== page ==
Copy Python List to Postgres

Introduction

In this article we learn how to copy a Python List to Postgres by using the “INSERT INTO” SQL command. Here’s how we’ll do it:

  • What? We’ll first learn how single and multidimensional Python Lists work, while along the way learning the difference between a Python List and a Python Array. We’ll then look at two techniques, using PostgreSQL’s INSERT statement to get the data from our list into a Postgres table. During this learning process, we’ll also practice use of the Python for loop and the len() and range() list-related functions. We’ll also make use of the render_template() Python function to show a template (error page) to the user.
  • How? We will build a application in Python to put it all together.

Prerequisites

  • We recommend you have some basic knowledge of using Postgres, whether you use the free “PGadmin” tool or another database administration tool. And in this case, Python is crucial. In this case, we are using Visual Studio Code to write Python and Dbeaver to manage our Postgres database.
  • Optional but helpful: Tutorial on naming conventions explaining why we prefix our variables, column names, table names, etc. as you see us doing in this article. For example, naming “t_variablename” with the “t” you see at the beginning in order to delineate it as a “text” (string) object and “tbl_” before table names in order to clearly mark those objects as tables.

Before writing our Python application, we’ll learn all about how a List works in Python. After learning this, we’ll write some code using the LIST data type to create a portion of our import application.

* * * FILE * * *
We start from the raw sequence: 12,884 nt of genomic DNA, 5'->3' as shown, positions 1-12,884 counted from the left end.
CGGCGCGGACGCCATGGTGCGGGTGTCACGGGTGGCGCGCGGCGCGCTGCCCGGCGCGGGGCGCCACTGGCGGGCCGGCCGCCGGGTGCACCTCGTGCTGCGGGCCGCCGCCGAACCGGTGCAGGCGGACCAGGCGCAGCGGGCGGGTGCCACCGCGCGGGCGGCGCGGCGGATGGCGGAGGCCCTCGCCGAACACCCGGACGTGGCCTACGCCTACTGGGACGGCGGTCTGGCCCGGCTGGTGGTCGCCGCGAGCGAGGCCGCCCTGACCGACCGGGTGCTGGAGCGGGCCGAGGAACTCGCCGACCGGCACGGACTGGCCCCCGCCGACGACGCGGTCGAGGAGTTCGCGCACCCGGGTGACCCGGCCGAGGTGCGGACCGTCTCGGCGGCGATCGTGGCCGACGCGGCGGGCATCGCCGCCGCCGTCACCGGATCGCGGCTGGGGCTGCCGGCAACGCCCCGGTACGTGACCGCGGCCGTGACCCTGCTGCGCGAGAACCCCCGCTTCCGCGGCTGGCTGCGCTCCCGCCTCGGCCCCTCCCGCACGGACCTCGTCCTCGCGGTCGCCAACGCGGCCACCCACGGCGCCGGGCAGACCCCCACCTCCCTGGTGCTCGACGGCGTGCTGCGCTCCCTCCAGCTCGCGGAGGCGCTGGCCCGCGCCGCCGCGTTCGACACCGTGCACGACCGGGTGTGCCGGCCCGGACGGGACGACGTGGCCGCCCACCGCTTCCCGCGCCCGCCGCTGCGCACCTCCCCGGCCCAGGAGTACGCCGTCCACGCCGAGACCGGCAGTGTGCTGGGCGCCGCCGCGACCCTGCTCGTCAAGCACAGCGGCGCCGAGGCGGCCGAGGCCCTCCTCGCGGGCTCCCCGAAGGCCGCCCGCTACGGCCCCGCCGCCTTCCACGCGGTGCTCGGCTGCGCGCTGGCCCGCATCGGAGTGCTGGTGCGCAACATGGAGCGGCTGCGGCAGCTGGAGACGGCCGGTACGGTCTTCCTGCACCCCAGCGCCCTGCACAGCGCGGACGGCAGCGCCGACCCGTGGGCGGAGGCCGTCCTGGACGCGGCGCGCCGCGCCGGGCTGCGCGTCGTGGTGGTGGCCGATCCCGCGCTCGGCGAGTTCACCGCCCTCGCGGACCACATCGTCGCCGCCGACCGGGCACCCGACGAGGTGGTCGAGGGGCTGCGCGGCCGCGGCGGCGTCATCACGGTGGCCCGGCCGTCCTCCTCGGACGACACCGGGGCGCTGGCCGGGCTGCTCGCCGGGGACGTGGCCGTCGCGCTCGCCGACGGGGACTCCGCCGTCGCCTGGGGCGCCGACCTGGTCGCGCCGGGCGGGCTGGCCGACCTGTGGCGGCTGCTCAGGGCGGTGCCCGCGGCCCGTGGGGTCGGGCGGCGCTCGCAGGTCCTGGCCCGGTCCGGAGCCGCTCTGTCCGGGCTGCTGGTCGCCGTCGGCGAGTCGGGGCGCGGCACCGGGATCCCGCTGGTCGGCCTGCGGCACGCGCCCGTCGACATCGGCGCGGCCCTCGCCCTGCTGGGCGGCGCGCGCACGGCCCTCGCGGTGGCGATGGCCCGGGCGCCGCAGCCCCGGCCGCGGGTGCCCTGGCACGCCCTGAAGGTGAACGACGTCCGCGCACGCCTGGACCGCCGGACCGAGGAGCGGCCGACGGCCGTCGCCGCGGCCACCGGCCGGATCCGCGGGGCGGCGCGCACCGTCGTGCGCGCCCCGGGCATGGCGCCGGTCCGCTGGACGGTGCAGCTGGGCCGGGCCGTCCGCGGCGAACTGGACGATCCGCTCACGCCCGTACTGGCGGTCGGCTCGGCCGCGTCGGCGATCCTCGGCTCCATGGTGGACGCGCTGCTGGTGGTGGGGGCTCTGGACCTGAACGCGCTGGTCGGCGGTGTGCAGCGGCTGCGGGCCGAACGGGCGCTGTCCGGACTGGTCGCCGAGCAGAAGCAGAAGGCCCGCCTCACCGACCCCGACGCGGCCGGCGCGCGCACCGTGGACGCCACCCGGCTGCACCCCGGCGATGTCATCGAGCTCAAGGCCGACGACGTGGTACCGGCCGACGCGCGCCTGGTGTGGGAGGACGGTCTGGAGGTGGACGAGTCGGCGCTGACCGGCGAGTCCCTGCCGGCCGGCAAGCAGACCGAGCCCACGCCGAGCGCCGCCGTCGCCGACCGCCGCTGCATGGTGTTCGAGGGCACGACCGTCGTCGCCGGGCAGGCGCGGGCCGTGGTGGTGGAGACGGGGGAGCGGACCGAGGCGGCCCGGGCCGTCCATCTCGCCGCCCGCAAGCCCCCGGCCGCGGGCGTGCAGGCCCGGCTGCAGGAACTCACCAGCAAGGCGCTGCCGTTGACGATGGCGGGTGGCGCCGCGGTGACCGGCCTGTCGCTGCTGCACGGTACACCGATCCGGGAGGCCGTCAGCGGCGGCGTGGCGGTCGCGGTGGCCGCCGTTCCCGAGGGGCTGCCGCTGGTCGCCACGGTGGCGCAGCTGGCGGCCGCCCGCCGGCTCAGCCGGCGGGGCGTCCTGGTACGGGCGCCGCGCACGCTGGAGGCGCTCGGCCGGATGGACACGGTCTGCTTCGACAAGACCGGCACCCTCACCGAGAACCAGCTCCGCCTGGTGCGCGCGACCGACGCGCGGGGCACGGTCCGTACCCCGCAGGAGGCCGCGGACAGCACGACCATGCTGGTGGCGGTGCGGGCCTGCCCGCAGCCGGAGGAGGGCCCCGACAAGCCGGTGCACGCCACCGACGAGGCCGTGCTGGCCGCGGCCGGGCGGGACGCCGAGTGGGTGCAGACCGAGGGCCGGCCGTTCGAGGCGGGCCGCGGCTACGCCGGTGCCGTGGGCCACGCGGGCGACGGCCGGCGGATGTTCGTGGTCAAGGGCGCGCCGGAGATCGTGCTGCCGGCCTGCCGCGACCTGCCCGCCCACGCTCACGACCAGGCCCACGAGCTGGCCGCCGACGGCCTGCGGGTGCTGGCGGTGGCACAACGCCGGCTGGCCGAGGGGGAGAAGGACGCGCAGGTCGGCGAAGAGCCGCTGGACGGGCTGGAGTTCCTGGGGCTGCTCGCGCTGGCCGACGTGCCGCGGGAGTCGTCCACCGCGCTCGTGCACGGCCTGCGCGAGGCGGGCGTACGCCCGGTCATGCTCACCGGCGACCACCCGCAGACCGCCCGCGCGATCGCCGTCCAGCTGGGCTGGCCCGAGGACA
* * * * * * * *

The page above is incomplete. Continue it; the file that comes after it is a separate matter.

What is a Python List and how does it work?

Short answer: It’s an array, but with a bit more flexibility. In case you don’t know what an array is, we’ll describe a list for you on a high level:

A List in Python is a group or array of items. Lists can increase our efficiency because they allow us to efficiently store, reference, and sort small and large groups of values. You can call “-1, 3, 15, 33, 2” a list of integers. You can call “Import, Export, Copy, Paste, Insert, Postgres, Array, Query, SQL” an array or list of strings or text items. In some languages, your list must be all of the same type. In Python’s case, you can have mixed types, like this: “5, Javascript, -3, 2.5, Database”. We use the term “Item” to describe individuals in the group that is a list.

Python lists are a datatype that have multidimensional functionality. That may sound a little complex, we w will first work on understanding how a single dimension list works.

list_cars = ["Ford", "Tesla", "Audi"]

Analysis: The above code simultaneously creates a list called “list_cars” and fills it with three items that all happen to be text. How do we retrieve data from the list (array) above?

t_car_brand = list_cars[1]
print(t_car_brand)

The value stored in “t_car_brand” is now “Tesla” because list begins count at zero. So “1” means the second item in the list. That number is often called “index”.

Let’s loop through our list to see all the values:

list_cars = ["Ford", "Tesla", "Audi"]
for t_car_brand in list_cars
    print(t_car_brand)

Analysis

  • for: We are using Python’s “for” loop to cycle through every item in “list_cars”, designating a variable called “t_car_brand” to store the current item.
  • print(): Python’s “print” function gives us output.

Here are the results of the loop you see above:

Ford
Tesla
Audi

Now that you have some experience with Python lists, we’ll take a look at multidimensional lists. We’ll assume you want to track models as well as brands of cars.

list_cars = [["Ford", "Tesla", "Audi"], ["Mustang GT 500", "Model 3 AWD Performance", "Quatro"]]
for i in range(len(list_cars))
    print("My " + list_cars[0][i] + " is a " + list_cars[1][i])

Analysis – Range: The Python “range” function creates a mini-list of, in this case, 0 to 3 because we are supplying it with a 4 with the len() function described below. – Len: Python’s “len” function gives us the size of the array in number of items.

The results:

My Ford is a Mustang GT 500
My Tesla is a Model 3 AWD Performance
My Audi is a Quatro